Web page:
'Barfi! is my favourite sweet,' I wrote on my Facebook page the evening I watched Barfi! in the theatre. For someone who does not prefer sugary things - be it food, emotions or films - Barfi! seemed to be the incredible exception; saccharine sweet, yet lovable. Until it became apparent that chunks of it were plagiarised from The Adventurer and City Lights featuring Charlie Chaplin, The Notebook, Singin' in the Rain, Cops, Amelie (musical score), our very own Koshish and even a Korean film. The barfi has crumbled.
I am sure, like me, many of you would have laughed your hearts out while watching on screen the antics of Barfi, the hearing- and speech-impaired character played by Ranbir Kapoor. Only to feel cheated later as these madcap acts were lifted from multiple movies.
I don't blame Ranbir. He was only translating into action - and exceptionally well, I would still like to add - what his director Anurag Basu had conceptualised. Those who have watched Rockstar would know what a fine actor he is. And despite the flak that Barfi! has drawn, he is likely to win the Best Actor honours. I do, however, wish his career-best performance had come in an original film.
The shocker is the Film Federation of India (FFI) selecting Barfi! as India's Oscar entry in the foreign language film category. Even after it has been proven - courtesy reports in newspapers and videos on the Net playing the "original" and "copied" versions (go to tanqeed.com) - the FFI jury does not want to reconsider its decision.
Is the FFI blind? Or does it think that the Academy of Motion Pictures jury, which decides the final nominations, will not be smart enough to spot Barfi!'s similarities with earlier films? The FFI seems to think we live in a world where secrets can still be kept. Obviously, it has no knowledge of the internet.
The unofficial reason for Barfi!'s selection is that it is a Bollywood film. It was chosen ahead of Paan Singh Tomar, The Dirty Picture, Kahaani, Deool (Marathi), Eega (Telugu), Vazhakku Enn 18/9 (Tamil) and Akasathinte Niram (Malayalam). Bollywood seems to enjoy such fan following and clout among FFI members that it numbs their senses and judgement. They probably think that a Bollywood film, because of its frills and exhibitionism, has a greater chance of making it to the final list of nominations rather than one in any other Indian language.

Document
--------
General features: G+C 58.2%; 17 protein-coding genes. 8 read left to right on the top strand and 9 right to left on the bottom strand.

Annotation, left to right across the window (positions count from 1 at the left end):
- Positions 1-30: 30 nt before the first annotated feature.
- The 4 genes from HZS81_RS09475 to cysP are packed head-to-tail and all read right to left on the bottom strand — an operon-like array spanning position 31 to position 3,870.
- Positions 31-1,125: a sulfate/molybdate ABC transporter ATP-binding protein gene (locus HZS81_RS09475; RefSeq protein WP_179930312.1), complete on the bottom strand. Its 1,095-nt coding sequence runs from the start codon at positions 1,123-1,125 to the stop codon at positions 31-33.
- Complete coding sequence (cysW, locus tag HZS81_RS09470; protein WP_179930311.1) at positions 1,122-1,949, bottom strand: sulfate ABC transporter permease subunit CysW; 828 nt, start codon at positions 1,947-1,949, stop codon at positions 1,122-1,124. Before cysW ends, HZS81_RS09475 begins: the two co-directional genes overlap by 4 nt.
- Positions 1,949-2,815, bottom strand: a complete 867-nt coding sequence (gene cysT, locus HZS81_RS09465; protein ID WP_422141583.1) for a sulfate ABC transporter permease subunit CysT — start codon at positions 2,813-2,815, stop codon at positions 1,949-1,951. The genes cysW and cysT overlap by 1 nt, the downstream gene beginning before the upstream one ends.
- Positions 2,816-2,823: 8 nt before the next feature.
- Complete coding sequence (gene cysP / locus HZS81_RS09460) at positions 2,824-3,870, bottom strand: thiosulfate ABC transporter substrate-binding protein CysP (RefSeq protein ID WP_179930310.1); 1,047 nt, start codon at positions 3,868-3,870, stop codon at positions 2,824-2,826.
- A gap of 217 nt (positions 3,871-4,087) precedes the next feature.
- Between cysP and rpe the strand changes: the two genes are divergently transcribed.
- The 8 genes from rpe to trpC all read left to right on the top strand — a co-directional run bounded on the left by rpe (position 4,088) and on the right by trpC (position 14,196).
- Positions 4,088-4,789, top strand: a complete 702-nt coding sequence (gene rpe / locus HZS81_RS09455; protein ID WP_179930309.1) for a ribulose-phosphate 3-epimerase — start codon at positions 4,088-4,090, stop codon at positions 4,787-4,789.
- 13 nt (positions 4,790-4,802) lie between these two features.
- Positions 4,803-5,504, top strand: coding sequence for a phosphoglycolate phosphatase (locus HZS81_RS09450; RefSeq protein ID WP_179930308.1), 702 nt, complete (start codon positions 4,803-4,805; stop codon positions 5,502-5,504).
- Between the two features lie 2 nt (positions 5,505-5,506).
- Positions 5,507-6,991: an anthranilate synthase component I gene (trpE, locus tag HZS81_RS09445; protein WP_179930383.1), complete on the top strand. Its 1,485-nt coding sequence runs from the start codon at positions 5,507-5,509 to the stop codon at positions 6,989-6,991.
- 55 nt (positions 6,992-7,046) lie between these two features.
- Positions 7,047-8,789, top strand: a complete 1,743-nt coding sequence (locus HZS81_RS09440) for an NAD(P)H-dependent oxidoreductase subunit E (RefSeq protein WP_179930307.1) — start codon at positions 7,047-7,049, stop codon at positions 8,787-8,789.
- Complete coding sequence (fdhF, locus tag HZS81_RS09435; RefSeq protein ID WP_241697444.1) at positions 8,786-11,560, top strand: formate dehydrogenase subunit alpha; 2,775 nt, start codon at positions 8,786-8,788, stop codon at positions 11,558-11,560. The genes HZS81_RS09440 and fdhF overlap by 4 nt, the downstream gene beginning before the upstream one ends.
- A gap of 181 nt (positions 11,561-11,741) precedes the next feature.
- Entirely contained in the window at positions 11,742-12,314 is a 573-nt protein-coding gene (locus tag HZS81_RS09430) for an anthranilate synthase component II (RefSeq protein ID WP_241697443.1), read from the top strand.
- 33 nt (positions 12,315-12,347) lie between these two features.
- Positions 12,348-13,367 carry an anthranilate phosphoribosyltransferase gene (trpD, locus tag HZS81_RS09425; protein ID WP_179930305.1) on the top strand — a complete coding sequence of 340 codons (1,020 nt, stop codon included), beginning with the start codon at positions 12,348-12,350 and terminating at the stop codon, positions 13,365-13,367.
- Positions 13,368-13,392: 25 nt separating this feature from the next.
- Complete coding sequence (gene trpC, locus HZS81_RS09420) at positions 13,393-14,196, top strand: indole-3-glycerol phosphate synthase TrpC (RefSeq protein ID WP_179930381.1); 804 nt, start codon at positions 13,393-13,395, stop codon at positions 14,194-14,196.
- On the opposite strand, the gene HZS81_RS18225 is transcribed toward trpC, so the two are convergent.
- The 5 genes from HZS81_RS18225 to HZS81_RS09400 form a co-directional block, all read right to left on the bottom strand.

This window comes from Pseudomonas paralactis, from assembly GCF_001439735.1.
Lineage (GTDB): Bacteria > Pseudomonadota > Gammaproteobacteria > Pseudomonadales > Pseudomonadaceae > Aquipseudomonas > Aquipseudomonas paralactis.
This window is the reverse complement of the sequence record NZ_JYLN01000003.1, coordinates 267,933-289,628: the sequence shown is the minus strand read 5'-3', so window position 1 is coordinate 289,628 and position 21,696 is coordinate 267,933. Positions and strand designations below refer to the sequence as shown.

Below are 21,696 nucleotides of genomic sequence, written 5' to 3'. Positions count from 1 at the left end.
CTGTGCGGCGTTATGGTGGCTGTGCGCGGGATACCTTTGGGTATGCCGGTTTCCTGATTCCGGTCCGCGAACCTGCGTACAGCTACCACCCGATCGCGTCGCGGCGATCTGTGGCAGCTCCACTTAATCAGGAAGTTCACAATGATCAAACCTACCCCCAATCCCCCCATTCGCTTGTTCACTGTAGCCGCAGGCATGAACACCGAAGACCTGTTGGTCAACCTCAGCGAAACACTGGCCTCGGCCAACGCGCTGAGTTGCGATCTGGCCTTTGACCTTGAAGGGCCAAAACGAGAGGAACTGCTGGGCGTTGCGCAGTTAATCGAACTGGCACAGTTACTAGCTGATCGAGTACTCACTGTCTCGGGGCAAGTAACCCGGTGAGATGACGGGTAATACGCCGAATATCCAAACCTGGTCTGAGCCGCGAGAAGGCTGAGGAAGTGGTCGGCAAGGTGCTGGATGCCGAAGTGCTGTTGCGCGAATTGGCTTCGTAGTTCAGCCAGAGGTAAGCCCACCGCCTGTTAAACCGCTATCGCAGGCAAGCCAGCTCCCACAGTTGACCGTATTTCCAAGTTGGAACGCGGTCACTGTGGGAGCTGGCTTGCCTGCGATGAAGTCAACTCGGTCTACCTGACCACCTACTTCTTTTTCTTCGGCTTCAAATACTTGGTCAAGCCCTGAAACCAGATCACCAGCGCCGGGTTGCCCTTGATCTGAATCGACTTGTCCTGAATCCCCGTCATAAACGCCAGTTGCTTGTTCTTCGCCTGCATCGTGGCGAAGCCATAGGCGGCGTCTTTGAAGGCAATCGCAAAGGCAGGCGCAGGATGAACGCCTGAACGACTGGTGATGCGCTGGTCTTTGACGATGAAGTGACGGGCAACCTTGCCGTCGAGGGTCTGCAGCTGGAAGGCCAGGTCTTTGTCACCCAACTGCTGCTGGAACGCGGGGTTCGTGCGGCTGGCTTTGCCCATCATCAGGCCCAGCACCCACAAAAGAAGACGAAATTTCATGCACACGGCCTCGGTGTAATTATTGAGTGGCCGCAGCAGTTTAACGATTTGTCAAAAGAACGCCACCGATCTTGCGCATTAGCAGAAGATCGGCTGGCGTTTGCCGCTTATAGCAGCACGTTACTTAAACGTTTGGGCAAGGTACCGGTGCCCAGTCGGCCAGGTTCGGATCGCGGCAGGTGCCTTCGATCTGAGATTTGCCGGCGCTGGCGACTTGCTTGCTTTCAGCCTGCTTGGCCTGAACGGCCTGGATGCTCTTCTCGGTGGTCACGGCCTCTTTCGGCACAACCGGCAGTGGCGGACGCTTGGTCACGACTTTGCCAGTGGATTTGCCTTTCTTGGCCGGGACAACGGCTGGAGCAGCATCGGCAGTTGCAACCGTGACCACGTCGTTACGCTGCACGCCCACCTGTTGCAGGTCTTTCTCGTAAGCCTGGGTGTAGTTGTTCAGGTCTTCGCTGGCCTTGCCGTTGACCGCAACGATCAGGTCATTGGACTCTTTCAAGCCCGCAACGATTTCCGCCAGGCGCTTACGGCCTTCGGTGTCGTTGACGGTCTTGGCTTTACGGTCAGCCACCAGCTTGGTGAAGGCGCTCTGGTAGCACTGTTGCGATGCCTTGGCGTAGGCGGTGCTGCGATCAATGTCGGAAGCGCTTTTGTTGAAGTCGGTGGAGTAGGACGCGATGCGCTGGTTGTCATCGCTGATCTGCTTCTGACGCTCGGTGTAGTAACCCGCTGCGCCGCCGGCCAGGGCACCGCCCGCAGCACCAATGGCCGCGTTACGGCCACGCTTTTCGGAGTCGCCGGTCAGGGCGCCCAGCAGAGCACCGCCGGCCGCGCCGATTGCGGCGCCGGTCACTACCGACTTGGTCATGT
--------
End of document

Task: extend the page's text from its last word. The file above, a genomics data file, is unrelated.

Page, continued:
The truth is the Academy jury is truly - and for the better - myopic, when judging a foreign language film. It won't distinguish between a Bollywood film (in Hindi) and one in any other Indian language.
What matters to the jury is whether the film is intrinsic to the country it comes from - in its plot, context, characters and sensibilities. In that there is nothing Indian about Barfi!; it could have been made anywhere in the world. All it has are slick production values, Indian names in its cast and credits, and great performances by Ranbir and Ileana D'Cruz. Those, unfortunately, are not quite enough to get an Oscar nomination, as our dismal record over the years shows.
One may debate the benchmark of Oscar-nominated films, and yes, that can be debated. But if we are participating in the foreign language film race year after year and returning empty-handed each time, isn't it time we learnt what the organisers are looking for in the contenders? If only the FFI would understand.